Google Set Ups A Webform Giving Individuals The “Right To Be Forgotten”
People living within the European Union can now request Google to remove information about them online. This comes after a European Court Of Justice ruled that Google had to respect individuals’ “right to be forgotten”. The court’s ruling requires Google to pull down “irrelevant” and stale information about individuals and organization upon their request. The court stated any and all information on Google’s search results about any party that goes against the EU Privacy directive, can be erased from the search engine upon the party’s request.
The ruling came by after a Spanish man went to court seeking search results on his name and that of his property’s closure be removed from Google search results. The EU’s Court of Justice gave its ruling on the matter on May 13th, that all Google links to “irrelevant” and outdated information be erased. It also emerged that prior to the Court of Justice ruling, there had been other requests to Google to have search content removed. This came about as a result of a supposed leakage of information. Some of the people who had submitted their request to Google included:
- A convicted paedophile who wanted images of him being convicted for child abuse be pulled down.
- A medical doctor who wished some bad reviews given by a past patient be pulled down.
- An ex-politician wishing to run again for office but was worried about links to information about his bad behaviours while in office in the past.
The information about previous request to Google seemed like a controlled leakage by Google; meant to create a negative publicity for the court’s ruling. Other stakeholders also see the court’s ruling to be quiet controversial. For instance Open Rights Group (an advocate for the freedom of speech rights) and Jimmy Wales of Wikipedia shared the same views. Wales described the ruling as “ridiculous” and “very bizarre”. He added that the ruling could set the stage for scenarios where you find a local newspaper publishing some information but search engines could not link to that publication. Or you find a smaller and less popular search engine displaying some pertinent information while bigger and widely used search engine like Google are not allowed to. Critics have likened the court’s ruling to censorship of information and in their view it is quite a retrogressive development.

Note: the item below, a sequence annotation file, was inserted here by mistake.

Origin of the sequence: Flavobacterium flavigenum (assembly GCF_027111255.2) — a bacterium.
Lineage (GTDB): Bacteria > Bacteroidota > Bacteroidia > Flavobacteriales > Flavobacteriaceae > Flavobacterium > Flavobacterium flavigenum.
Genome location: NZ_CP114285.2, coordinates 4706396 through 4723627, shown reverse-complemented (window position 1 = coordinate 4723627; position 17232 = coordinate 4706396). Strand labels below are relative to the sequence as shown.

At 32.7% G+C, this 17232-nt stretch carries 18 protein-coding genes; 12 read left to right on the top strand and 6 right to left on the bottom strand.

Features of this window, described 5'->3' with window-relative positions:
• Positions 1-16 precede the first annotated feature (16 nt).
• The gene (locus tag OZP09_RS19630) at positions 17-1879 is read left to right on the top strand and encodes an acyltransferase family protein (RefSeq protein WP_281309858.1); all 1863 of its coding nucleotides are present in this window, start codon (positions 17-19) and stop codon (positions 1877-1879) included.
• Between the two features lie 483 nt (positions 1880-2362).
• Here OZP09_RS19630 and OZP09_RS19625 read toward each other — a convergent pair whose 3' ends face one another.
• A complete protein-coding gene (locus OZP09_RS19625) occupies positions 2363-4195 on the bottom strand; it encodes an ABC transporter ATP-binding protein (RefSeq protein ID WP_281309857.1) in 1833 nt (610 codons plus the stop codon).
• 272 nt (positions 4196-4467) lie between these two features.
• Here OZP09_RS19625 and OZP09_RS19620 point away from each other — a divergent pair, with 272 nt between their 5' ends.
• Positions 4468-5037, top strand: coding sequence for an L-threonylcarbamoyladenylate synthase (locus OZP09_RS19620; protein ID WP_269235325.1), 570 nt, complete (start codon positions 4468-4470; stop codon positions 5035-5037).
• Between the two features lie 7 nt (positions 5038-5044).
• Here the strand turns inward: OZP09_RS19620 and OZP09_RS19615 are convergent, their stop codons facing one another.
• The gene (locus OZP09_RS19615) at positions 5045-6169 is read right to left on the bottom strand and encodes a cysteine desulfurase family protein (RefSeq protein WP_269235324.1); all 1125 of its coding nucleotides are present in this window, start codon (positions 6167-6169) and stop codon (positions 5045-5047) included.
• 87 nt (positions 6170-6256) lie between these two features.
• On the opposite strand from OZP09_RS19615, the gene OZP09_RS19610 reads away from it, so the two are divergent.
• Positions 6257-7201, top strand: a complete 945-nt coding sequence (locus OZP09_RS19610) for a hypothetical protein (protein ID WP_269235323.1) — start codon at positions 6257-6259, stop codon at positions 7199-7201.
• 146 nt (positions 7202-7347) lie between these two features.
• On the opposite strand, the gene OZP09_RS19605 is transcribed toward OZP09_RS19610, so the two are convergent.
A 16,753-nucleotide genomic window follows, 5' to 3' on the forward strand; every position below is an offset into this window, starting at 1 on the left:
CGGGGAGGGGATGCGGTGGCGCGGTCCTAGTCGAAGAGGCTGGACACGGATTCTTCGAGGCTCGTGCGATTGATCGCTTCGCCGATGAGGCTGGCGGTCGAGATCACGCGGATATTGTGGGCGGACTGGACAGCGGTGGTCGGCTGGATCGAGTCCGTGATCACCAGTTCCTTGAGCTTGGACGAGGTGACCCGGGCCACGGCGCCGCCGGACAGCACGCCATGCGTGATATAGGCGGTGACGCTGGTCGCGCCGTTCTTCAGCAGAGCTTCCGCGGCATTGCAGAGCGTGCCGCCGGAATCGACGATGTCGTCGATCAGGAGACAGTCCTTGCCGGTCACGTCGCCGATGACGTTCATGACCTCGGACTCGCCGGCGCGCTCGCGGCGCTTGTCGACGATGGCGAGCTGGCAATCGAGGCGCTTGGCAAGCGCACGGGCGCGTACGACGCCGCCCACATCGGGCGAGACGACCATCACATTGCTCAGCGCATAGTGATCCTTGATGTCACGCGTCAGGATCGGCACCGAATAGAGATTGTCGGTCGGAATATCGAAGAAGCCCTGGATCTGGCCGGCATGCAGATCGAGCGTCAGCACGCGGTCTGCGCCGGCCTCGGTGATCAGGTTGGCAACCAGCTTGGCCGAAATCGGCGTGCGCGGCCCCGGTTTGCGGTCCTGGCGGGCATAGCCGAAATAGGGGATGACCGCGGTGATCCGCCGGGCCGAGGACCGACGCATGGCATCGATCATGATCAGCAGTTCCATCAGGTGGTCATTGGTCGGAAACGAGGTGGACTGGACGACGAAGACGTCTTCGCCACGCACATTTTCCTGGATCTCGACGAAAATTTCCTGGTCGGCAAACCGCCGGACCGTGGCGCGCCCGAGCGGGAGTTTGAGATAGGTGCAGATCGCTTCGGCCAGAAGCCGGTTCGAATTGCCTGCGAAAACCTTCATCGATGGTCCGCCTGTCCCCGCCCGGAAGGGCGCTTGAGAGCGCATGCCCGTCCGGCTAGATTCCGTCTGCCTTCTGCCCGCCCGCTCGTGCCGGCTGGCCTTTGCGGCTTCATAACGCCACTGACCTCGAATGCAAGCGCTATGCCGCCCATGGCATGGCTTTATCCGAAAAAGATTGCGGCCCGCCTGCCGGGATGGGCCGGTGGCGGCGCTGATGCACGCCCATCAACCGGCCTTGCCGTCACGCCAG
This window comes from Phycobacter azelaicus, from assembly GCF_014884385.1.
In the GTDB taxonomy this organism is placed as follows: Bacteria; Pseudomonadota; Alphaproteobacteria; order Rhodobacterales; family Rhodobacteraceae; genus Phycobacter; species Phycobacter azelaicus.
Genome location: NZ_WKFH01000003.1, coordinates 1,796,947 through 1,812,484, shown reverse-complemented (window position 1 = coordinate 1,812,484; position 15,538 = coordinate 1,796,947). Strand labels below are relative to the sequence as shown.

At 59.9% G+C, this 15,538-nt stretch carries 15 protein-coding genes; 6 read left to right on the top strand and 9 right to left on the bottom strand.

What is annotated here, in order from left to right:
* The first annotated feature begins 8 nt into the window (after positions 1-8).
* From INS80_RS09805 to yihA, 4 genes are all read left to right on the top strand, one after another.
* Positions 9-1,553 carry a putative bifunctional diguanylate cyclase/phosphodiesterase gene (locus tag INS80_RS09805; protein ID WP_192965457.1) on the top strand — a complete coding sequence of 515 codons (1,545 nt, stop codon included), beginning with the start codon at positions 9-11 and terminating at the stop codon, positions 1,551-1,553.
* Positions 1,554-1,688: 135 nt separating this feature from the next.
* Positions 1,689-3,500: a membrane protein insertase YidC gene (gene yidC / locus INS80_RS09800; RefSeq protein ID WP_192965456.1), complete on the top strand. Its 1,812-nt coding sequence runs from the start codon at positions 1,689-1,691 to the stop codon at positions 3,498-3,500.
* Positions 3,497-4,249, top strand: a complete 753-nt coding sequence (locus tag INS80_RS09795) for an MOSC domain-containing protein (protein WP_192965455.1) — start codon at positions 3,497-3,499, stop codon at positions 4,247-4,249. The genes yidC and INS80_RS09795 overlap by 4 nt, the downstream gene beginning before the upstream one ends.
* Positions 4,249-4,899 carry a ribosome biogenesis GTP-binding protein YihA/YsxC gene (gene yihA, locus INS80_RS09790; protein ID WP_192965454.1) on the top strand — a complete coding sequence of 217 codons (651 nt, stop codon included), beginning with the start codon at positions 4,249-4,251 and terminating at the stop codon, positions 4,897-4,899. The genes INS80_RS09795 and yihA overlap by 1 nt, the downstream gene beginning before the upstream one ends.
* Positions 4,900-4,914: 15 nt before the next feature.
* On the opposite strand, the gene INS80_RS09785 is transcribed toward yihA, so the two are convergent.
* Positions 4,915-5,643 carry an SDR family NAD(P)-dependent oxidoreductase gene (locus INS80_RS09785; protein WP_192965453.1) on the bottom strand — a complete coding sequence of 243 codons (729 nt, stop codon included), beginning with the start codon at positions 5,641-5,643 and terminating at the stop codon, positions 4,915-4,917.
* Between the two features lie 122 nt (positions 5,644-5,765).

On the other hand, supporters have welcomed the ruling, terming it as a reaffirmation of an individual right to privacy. Citing cases of privacy rights of individuals being trampled upon by companies in their greed to grow and become very successful digital businesses; by collecting and storing huge database on users’ private information. However the buck stopped with the court and Google has no option but to comply with this controversial ruling. In reaction to the ruling Google has now availed a webform through which users can now request for their data to be removed from Google search results.
Google will then assess each individual’s requests and come up with a balance between what it terms as “privacy rights of the individual with the public’s right to know and distribute information… When evaluating your request, we will look at whether the results include outdated information about you, as well as whether there’s a public interest in the information”. When reviewing users’ requests and deciding on whether or not to pull down such information, Google will be looking for, “financial scams, professional malpractice, criminal convictions, or public conduct of government officials”.
The removal of such information will begin in mid-June, and all the search results that will have been affected by the exercise, would be flagged to searchers. The removal exercises will be done by people and not computer algorithms, which is essentially what drives all of Google’s searching capabilities. In cases where there are disagreements on whether certain information should be pulled down or not, the National Data Protection Agencies will oversee such cases.
European Data regulators will meet on the June 3-4, to discuss on users “Right to Forgotten” and how to handle appeal cases. The information that have been pulled down will only be unsearchable in Europe but other queries made through the site outside Europe will still show the contested information.